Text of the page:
Implementing a simple transfer protocol

This is a discussion on Implementing a simple transfer protocol within the Networking/Device Communication forums, part of the General Programming Boards category; I'm on my quest on building a digital scope with a microcontroller on the serial port and c++. The code ...

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    Implementing a simple transfer protocol

    I'm on my quest on building a digital scope with a microcontroller on the serial port and c++.

    The code on the uc is written, and will need various adjustments, now comes the real hard part - implementing a PC side software.

    I'm thinking of how to send and process the data. Basically, I send at first two bytes, one which will tell the IC how many pins will be read, and then another byte for "start".

    Then, the uc sends ascii 65 (packet start), then two characters for each pin's value, then ascii 90 (packet end).

    I'm thinking of enhancing the protocol. Surely, there will be missed bytes, which will render this bad. How exactly can I detect when there will be skipped bytes, and how should the software react?

    For the moment, I'm thinking of adding a "time" value to each sample, so in case a few samples are missed, the current sample is added a bit ahead of the last good one, and the missed data can be marked as bad, or it can be interpolated.

    I'm also thinking - should I buffer all this data? I'm thinking the best way to do it this way is a circular/ring buffer. Another idea is using a fixed size deque as a buffer. And there's also a standard class for the last one.
    Last edited by _izua_; 09-04-2007 at 12:02 PM.

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    OK, so are you expecting the values 65 and 90 to occur in the data-stream? If so, you may want to prefix and modify those data items in the protocol - that way, if data IS lost, you can sync back up on the next packet, rather than getting lost for a long time because you are indeed getting the correct data in, but your code can't find the start/end markers correctly.

    E.g use 66 as a marker for the next character is one of my special ones, modified so it doesn't look special any more - the simplest way to encode it is to add one, so I'll use that method:
    Original data: 44 18 65 93 90
    Becomes: 65 44 18 66 66 93 66 91 90

    Also having a length in the data-packet is a good idea unless all packets are of identical length.

    Do you acknowledge packets on either end, e.g. if you send a packet from the device, does the device wait for a reply saying "I Got that!".

    Using a sequence number in the packet is also a good idea, as well as some form of checksum (basic checksum of just adding the data together works fine), so if some spike or disruption causes the data to be corrupted, you can tell, and discard the broken packet.

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    Thanks Mats! To be honest, I realised I have a lot of stuff to figure out before I can actually start doing this. It's the first time I'm writing this kind of software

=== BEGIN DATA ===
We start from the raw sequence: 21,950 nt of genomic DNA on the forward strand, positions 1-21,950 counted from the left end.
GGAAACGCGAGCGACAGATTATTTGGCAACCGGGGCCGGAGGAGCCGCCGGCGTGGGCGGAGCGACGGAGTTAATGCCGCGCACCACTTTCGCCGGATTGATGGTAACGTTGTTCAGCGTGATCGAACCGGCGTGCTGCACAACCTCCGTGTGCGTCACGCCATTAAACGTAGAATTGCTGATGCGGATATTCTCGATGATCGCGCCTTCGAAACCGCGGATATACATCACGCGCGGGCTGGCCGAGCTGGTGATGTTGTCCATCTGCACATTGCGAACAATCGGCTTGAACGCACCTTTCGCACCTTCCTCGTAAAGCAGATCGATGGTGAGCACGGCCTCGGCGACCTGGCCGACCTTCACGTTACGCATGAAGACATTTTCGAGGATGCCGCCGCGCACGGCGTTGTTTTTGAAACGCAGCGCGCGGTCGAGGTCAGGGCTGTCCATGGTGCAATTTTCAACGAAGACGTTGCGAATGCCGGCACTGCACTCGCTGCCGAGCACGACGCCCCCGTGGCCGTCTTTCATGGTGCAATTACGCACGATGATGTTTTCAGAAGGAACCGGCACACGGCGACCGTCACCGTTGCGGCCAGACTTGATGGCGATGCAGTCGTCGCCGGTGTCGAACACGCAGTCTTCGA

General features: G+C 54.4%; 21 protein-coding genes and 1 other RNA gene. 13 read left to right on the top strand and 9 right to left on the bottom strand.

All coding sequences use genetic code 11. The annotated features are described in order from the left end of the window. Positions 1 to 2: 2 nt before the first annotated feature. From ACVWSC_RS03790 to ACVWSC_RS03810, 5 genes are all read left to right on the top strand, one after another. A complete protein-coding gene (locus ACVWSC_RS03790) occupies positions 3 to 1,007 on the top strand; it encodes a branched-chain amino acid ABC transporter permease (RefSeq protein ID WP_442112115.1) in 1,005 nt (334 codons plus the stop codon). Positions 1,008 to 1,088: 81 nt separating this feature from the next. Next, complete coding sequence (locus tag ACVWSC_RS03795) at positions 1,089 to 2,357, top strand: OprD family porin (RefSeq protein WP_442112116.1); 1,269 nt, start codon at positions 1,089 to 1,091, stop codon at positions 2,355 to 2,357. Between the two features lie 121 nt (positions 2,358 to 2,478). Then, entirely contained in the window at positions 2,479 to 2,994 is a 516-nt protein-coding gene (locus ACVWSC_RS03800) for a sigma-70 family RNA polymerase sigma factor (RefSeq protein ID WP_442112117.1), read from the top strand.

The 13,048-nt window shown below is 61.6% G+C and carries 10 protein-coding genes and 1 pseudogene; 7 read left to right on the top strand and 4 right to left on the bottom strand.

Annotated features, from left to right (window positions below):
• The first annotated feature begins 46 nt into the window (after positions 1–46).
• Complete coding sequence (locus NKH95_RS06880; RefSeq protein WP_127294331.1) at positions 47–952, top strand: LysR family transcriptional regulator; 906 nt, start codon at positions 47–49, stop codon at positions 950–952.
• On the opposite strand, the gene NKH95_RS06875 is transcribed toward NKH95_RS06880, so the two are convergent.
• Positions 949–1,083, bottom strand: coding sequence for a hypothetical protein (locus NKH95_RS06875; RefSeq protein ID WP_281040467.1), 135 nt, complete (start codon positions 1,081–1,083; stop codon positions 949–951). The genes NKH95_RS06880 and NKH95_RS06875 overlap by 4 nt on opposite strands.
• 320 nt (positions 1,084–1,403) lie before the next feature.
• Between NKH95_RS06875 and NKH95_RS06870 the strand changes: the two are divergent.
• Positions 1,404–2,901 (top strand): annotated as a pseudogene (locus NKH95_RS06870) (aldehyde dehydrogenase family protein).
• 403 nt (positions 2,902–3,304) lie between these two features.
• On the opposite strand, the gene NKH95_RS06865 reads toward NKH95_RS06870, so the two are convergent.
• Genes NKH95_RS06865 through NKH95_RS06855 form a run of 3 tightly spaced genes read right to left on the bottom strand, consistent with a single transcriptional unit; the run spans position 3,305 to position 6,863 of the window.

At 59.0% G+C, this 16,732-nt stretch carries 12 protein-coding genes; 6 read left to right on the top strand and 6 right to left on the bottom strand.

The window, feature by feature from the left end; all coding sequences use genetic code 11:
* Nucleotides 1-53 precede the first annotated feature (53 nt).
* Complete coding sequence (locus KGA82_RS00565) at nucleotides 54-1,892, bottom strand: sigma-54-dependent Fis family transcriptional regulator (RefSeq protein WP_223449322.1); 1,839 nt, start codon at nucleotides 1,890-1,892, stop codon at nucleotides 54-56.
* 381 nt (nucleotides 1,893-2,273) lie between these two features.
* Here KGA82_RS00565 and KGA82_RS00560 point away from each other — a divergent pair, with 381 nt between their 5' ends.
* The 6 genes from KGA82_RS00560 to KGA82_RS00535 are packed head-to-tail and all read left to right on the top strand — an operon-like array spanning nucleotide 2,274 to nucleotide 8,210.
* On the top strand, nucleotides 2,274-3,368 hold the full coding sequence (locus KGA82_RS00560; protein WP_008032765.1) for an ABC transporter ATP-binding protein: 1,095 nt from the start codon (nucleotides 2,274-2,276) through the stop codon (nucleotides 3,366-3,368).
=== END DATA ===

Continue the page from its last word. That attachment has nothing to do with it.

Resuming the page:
I think I should have asked for a more general guideline in designing the protocol.

    I'm aiming for speed (at least now). And i'm storing/buffering the data. Using an 'escape' character for the special characters seems like a good idea, but it also uses a some 'bandwidth'.

    I was thinking of ack's too, but only as a secondary option. It might eat up too much time. After all, I'm trying to make an oscilloscope here, and it should easily be able to put up with 1khz.

    I can change those 65 and 90 values, and i can even make a more complex protocol on the device side - since i'm programming that too. I used 65 and 90 since they represent "A" and "Z", a pretty way of saying 'start' and 'done'.

    So. uh. if it were you to build this protocol from scratch, how would you do it?
    (I'm not asking for ultra details here, just a guideline )
    Thanks!
    Last edited by _izua_; 09-04-2007 at 04:35 PM. Reason: crappy grammar

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    Well, as I was part of a team designing "Home-made protocol", I suppose I can share some knowledge. These are more random ramblings than a formal design document, but it may help you somewhat.

    If you are using this locally [PC is standing within some feet/a few meters of the other device], it should be reasonably OK to expect very few missed characters (I've used a 486 as a line-listener using 2 serial ports to send/receive/log simultaneously, and that didn't have a problem to keep up with 115200 on both serial ports, and it didn't miss anything, so a modern PC processor should have lots of processing power to spare).

    The reason I suggested that you use a distinctive start/end character is simply that it makes life easier for your protocol to recover. The method of escaping certain characters is not adding much overhead unless packets frequently contain those characters - if the data is "random", then there is of course a chance that every character/byte needs escaping, but it's unlikely to be a common case unless you choose something "silly" as your escape or start/end characters.

    As to what features you want in the protocol itself, it all depends on how reliable you want it, and how often you expect errors. Sequence numbering the packets is a way to detect that a packet went missing. You can then either ask for that packet to be resent, or ignore it. Likewise, checksum will make the protocol stronger, but if it's unlikely that the packets are broken, then it's not adding a big benefit.

    If your packets are always the same length, then you can safely ignore having a length as part of the packet. As an alternative, you could also have a packet-type that implicitly indicates the length. The benefit of knowing the length is similar to other protocol enhancements in that it gives you the chance to verify that the packet you got is complete and therefore less likely to be incorrect.